Last night in Loudoun County, a northern Virginia county that has been trending Democratic, the GOP ticket wrapped up another day of campaigning. At this point in the race, the arguments have all been made and it’s become about pumping up the troops and getting out the vote. In a Leesburg campaign office, about 25 phones were all manned. It is easy to get volunteers on a Sunday night when the candidates are ahead in the polls.
Bob McDonnell had his closest brush with danger when the Washington Post ran its wall-to-wall thesis attack over a period of a few weeks. But the effort ultimately failed, and polls show McDonnell now leading among women. “Tamey,” a homeschooling mom whose husband owns his own business, called the issue “totally bogus.” The race, she said, was never about a 20-year-old thesis. We just “don’t like the road we’re on, ” she explained. A 34-year-old woman, “Wylie,” with a pink “Women for McDonnell” sign, said “We all write a whole lot of things in college.”
In the crowd there were a number of local politicians and a legion of volunteers, many of whom slogged through the low ebb in the party’s fortunes in the state over the past few years. They can sense they are on the verge of victory, perhaps an historic one. Ken Reed, a Leesburg city councilman, says the difference at a tactical level was the McDonnell camp’s “very practical, very pragmatic” emphasis on bread-and-butter issues. Reed says he was frankly “shocked” that, in contrast, Creigh Deeds, who had been in the state legislature for nearly 20 years, never came out with a detailed agenda. And there is also the sense that their Democratic friends and family members are short on “hope” and not thrilled with the “change.” A retired FBI agent dressed in a blue suit told me his family members and friends who couldn’t imagine why he hadn’t voted for Obama are now “disappointed.” He says, “It’s a short time to be disappointed.”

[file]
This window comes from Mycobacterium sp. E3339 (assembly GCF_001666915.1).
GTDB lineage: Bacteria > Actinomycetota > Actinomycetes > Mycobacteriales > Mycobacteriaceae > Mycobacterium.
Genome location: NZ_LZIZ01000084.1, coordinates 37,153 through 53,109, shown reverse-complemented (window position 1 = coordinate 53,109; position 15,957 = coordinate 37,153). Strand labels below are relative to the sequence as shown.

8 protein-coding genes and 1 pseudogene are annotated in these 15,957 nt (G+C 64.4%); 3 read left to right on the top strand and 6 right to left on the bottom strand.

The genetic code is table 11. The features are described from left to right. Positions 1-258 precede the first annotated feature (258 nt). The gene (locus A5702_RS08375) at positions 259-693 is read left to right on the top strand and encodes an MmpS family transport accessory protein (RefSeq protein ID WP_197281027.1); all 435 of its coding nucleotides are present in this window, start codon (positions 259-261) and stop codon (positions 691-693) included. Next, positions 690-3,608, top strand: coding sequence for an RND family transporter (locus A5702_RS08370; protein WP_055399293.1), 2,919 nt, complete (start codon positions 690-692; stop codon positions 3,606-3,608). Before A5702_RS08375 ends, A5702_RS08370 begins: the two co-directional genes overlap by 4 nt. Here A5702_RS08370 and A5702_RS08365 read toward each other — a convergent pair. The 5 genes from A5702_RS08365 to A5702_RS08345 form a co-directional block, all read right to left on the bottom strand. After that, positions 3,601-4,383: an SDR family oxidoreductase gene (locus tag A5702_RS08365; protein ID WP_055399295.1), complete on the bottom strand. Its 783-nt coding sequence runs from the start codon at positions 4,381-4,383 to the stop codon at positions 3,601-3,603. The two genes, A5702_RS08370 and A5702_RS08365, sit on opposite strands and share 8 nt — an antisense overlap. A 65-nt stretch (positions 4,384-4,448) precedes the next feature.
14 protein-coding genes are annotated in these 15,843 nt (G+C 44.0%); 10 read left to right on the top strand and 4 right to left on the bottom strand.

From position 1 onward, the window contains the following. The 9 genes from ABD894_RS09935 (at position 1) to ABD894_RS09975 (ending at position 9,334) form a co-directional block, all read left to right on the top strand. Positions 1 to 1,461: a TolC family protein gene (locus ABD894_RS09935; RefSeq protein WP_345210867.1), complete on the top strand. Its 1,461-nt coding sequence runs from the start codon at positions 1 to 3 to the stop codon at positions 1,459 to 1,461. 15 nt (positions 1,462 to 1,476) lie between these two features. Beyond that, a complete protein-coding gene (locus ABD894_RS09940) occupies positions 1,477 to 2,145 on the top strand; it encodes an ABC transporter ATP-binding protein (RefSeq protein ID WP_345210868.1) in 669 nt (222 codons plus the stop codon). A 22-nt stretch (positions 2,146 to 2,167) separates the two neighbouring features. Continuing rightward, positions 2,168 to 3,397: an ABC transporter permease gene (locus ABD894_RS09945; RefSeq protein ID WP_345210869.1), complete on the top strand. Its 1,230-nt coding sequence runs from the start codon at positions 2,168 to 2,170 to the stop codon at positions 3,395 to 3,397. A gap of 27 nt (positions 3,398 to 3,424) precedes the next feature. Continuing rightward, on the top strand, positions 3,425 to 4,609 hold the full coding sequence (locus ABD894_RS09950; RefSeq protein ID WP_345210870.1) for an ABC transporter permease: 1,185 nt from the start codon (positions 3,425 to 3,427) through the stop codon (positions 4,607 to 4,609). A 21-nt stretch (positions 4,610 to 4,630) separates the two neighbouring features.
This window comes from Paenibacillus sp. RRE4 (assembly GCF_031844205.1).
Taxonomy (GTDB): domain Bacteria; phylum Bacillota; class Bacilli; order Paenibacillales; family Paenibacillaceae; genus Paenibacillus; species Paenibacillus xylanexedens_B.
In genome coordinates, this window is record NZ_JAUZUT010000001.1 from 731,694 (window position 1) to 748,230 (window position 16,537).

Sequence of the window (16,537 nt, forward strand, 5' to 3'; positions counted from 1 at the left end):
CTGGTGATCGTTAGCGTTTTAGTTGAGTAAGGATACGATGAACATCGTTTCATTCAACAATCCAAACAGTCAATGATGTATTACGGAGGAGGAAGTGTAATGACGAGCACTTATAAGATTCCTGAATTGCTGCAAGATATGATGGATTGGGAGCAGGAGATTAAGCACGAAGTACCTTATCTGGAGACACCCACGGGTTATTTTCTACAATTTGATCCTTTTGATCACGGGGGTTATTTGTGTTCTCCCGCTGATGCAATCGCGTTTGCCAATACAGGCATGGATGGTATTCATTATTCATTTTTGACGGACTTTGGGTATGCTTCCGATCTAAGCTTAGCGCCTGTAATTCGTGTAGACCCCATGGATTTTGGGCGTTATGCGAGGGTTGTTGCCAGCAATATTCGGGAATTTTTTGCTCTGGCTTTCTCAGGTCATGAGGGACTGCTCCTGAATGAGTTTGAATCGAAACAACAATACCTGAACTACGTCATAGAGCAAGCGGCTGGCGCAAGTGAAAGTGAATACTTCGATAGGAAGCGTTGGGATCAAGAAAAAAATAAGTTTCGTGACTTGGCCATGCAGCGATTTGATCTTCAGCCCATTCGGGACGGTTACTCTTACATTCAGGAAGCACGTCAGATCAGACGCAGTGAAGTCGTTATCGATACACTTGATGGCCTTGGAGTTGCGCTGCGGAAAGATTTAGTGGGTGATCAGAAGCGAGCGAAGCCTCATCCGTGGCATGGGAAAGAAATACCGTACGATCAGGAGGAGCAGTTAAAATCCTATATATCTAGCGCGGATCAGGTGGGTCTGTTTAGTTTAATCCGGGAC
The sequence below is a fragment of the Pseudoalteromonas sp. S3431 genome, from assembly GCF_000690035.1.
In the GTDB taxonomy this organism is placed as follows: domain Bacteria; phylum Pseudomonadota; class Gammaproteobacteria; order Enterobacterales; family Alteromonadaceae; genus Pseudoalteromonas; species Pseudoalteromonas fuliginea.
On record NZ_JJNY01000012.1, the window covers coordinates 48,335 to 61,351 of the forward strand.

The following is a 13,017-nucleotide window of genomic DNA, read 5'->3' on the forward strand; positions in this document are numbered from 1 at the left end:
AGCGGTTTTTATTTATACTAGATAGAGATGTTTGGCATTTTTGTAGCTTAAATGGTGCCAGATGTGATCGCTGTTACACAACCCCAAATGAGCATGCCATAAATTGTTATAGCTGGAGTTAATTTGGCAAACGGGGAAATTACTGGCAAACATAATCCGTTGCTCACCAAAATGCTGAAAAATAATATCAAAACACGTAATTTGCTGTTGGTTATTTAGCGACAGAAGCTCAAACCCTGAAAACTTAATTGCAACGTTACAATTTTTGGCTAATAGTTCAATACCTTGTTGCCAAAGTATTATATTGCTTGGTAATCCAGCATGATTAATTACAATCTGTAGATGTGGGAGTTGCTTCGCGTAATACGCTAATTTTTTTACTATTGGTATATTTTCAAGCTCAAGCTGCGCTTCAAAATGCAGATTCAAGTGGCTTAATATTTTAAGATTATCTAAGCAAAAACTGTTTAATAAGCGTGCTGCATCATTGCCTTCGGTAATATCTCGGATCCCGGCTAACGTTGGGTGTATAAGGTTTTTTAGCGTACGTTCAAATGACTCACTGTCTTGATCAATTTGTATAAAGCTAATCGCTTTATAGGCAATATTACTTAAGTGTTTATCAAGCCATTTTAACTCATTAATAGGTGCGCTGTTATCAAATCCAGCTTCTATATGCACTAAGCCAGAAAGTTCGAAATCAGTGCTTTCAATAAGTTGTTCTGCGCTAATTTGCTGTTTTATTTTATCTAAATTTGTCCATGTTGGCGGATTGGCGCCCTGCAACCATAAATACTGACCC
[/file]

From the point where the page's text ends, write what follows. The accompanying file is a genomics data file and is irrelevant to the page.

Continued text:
We will see the margins of victory and just how many Republicans are swept into office. The punditry will be in full swing. But these people and other conservatives in Virginia are already looking forward to 2010. They think the GOP will have the wind at their backs starting Tuesday.